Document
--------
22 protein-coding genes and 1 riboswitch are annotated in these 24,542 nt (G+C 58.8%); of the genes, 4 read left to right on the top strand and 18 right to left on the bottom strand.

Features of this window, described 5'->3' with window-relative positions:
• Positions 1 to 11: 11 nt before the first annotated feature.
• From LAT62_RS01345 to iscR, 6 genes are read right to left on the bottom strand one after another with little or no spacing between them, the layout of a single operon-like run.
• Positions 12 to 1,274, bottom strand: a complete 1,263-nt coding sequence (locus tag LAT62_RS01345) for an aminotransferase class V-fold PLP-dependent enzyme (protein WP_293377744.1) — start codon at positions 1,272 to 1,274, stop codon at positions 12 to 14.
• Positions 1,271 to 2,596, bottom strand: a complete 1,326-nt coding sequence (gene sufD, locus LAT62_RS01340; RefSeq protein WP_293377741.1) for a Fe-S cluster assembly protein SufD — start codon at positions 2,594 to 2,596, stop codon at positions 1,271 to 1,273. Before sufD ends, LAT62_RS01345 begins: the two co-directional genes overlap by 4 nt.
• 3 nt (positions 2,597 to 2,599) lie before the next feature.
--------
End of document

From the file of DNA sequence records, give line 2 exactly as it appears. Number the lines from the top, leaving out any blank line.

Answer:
Features of this window, described 5'->3' with window-relative positions: